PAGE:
HOW MANY TIMES have we heard these coronavirus pep talk phrases?

“We’re all in this together.”

“We’ll get through this.”

I’ve used both lines a couple of times in past columns, but really, folks, when it’s time to pay your bills, you’re on your own.

Nashua’s property taxes are due on Wednesday, July 1.

There’s no wiggle room for sad stories or financial hardships. It’s time to pay up, and it’s clearly spelled out on the big bill. You can also find the “warning” at the Tax & Waste Water Collections page at the NashuaNH.Gov website:

“Payments to the City must be postmarked July 1, 2020, in order to avoid the accrual of 8% (per annum) interest thereafter.”

“I don’t know what I’m going to do,” one furloughed acquaintance recently told me. “I may have to borrow from my mother to handle it. I can’t swing it.”

And I know this homeowner isn’t alone.

Some cities in other states have provided residents and businesses with flexibility by extending spring property tax deadlines by a month, and others are waiving penalties for late payments. As of this writing, Nashua officials haven’t made any announcements about changing the status quo.

Most people across the nation are having to dig deep into their pockets and make their property tax payments by the usual deadlines.

It’s not cheap living here. The average apartment monthly rent is about $1,478, and the soaring tax rate hovers over the Gate City at $21.76 per $1,000.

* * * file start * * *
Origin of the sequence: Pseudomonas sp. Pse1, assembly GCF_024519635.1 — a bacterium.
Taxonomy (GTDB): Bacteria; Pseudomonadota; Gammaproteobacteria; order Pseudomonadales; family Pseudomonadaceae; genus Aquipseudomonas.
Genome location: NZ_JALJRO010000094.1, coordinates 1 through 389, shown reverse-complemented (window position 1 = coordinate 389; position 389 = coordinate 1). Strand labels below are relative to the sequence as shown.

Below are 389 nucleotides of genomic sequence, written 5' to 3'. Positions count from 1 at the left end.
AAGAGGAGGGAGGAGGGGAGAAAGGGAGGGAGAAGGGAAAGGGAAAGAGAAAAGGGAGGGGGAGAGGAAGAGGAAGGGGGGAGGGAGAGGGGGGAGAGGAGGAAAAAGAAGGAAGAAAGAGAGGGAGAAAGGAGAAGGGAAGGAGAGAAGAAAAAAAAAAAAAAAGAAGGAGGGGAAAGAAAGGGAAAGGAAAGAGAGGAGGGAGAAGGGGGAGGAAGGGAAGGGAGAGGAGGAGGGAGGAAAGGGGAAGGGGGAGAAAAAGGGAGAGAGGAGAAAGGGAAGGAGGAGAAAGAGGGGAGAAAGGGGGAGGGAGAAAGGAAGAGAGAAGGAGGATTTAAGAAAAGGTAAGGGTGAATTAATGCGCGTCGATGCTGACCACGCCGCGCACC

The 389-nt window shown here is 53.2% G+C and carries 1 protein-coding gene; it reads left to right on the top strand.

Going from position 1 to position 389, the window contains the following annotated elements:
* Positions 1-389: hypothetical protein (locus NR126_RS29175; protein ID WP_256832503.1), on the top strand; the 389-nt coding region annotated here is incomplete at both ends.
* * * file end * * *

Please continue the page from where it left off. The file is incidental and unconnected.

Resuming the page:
Our July tax is calculated at one half of the 2019 tax rate.

Let’s be honest. Our property taxes are high. And you wonder why some residents are disappointed about the city’s plans to go ahead for a pricey, downtown performing arts center at 201 Main St.?

With the added economic strain the global pandemic has created, this tax bill is a major hit to most Nashuans’ wallets, A $15.5 million performing arts center doesn’t sit right with every taxpayer here, and some have been vocal asking the city to put the project on hold or scrap it altogether.

Resident Jim Tullis told the Union Leader, “This is not the time to build a Taj Mahal when people are hurting ... It is our tax dollars funding this, and somebody is going to have to pay the bills.”

City officials are still “all aboard” on constructing the arts center despite COVID-19’s disruption. Tim Cummings, Nashua’s economic development director said, “It has been a little bit slower due to obvious reasons, but nonetheless we are working through the various issues to keep this project on track.”

It reminds me of Ozzy Osbourne’s iconic lyrics, “I’m going off the rails on a crazy train.”

Keep chugging along, everyone.

Joan Stylianos is a Nashua native. Her column is published weekly. She can be reached at